The entire session issue has been vastly overstated. We all strive to achieve high performance applications. However what can cause a performance problem and what is a performance problem are 2 different things entirely and directly related to bulk traffic. Sessions are a perfect example. Session variables are not bad. Yes sessions use memory and yes sessions -->can<-- be bad if not used wisely.
For starters, lets talk about where this issue comes from. Session variables use memory on the server. An overabundance of session variables -->can<-- cause performance problems -->if<-- so many are running that all memory is utilized to keep their state. But what is an overabundance?
Chances are you nor I will ever have the opportunity to work on a site that gets 100,000 hits a day or more. This is where sessions -->can<-- get costly -->if<-- they are over used or not used wisely since it will take several megabits of memory to handle all the sessions created. Bill Wilkonson explains this thoroughly in this post on the 4Guys ASP message board: http://www.aspmessageboard.com/forum/showMessage.asp?M=107966&P=1&F=20
Notice I said -->if<-- they are over used or not used wisely.
Session("LoggedIn") = true
is not something that would fall under the category of resource intensive. The amount of memory needed to maintain something like this is hardly worth mentioning. But on a high traffic site like the above mentioned you would not want to use it any more than you had to. 1 Session("LoggedIn") x 100,000 by itself would require a large amount of memory -->if<-- the session was set for all 100,000 hits. Another thing to consider.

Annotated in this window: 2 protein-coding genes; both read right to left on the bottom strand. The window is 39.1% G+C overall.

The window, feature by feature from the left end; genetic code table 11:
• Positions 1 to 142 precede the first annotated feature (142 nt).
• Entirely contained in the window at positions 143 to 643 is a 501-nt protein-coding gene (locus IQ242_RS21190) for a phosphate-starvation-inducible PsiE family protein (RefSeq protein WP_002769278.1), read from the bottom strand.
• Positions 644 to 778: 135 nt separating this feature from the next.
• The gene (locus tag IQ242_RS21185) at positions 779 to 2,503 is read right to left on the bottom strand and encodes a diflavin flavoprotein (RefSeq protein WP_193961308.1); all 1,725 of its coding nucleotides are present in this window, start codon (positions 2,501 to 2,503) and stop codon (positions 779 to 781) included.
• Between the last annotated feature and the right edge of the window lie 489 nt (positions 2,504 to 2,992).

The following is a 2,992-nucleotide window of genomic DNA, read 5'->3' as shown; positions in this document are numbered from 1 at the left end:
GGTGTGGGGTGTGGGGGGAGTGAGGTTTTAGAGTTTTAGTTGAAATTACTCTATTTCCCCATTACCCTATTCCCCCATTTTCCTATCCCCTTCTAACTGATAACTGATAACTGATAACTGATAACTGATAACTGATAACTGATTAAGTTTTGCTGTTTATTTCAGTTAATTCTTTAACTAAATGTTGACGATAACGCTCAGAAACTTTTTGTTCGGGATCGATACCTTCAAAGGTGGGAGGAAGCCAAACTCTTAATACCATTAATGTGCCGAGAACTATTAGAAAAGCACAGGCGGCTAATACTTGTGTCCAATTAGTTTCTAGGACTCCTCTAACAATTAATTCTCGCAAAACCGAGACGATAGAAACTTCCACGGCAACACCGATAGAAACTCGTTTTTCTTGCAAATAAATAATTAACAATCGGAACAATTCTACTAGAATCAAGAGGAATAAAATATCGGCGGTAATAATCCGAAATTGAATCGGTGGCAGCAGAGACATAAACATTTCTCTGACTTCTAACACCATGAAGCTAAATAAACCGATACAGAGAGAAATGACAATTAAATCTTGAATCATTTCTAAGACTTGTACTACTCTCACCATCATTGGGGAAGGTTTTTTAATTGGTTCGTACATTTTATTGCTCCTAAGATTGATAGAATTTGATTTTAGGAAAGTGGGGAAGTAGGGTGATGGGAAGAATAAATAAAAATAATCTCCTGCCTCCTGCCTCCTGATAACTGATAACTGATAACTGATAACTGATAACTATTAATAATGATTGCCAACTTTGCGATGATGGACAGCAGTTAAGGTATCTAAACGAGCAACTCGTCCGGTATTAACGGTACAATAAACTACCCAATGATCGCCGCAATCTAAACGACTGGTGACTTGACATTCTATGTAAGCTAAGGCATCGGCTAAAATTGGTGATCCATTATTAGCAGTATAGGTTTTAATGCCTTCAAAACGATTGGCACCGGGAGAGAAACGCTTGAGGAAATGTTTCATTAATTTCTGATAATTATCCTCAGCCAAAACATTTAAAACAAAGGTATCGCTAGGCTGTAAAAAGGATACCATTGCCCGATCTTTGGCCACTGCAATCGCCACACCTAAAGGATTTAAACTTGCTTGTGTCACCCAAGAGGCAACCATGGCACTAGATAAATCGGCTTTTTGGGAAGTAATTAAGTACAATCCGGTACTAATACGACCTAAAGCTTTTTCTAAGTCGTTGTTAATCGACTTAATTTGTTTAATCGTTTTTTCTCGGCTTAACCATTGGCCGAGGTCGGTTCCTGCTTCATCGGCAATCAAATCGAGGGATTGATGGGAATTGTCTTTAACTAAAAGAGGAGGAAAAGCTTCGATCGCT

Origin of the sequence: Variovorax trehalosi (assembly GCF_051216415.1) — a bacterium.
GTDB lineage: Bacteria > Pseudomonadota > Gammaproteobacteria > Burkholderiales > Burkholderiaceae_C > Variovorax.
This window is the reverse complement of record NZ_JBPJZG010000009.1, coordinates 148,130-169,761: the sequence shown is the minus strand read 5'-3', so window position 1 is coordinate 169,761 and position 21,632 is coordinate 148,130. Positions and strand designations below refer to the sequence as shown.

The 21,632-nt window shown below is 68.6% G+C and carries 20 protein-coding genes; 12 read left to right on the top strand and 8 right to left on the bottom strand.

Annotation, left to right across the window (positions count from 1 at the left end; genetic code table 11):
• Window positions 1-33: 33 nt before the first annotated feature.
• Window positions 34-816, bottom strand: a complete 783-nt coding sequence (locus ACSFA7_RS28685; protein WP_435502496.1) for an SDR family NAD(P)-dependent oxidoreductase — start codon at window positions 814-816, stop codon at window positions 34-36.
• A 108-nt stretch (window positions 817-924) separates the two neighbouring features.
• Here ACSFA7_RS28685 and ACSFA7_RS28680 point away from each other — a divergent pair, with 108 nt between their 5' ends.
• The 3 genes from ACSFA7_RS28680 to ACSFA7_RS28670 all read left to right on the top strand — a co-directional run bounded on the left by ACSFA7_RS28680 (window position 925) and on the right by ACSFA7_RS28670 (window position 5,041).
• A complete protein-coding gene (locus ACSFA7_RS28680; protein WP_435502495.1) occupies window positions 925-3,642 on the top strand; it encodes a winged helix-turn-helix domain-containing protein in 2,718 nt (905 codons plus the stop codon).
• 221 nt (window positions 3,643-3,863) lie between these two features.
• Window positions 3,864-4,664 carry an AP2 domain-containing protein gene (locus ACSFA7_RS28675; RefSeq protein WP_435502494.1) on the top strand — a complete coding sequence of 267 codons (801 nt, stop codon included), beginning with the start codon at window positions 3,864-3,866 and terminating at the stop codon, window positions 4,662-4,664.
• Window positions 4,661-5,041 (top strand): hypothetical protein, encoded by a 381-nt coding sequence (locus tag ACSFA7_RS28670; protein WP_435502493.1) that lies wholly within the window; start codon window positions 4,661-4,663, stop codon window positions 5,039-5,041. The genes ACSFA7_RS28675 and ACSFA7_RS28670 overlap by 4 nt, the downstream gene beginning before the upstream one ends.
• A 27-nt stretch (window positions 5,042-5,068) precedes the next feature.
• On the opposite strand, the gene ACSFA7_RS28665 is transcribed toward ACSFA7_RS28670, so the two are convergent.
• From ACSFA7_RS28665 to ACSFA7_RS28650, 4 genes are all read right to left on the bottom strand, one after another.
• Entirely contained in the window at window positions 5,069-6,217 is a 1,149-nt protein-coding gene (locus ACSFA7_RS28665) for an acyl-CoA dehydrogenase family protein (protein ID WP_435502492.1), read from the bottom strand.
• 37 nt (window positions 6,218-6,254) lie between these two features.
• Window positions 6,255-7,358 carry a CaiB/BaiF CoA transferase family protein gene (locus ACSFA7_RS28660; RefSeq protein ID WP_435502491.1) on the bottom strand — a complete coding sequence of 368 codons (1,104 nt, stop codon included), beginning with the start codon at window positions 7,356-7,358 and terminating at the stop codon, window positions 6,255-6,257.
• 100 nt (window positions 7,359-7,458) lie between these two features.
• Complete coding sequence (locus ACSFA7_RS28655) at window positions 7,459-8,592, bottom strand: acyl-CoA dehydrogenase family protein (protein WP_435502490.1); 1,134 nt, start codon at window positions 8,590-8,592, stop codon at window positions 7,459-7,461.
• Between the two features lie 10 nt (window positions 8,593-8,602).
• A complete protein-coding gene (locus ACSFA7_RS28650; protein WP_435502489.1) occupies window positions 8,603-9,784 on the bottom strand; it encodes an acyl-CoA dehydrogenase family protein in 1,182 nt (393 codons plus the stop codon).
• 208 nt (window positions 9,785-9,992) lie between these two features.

Session("MyRecordset") = rs
Session("MyShoppingCart") = CartArray(100)
are the areas you want to avoid at any level. If your recordset returns 500 records or the cart array has 100 items in it, that is HUGE in the amount of memory it will take to handle this. A session this size will cause problems even on lite sites. Objects like these not only use memory but they also can lock threads. More info here: http://www.learnasp.com/advice/threads.asp.
So you see, sessions are only an issue -->if<-- they are 1] Misused 2] Overused on high traffic sites
The majority of people reading this will never have a performance issue due to sessions if you do what I say above. As an ecommerce developer I have several sites running that use between 5 and 10 sessions each with up to 3,000 users a day and I have yet to have a problem. And neither will you.
FAQ posted by Rob Taylor at
10/29/2000 5:18:46 PM to the
Session Object category.
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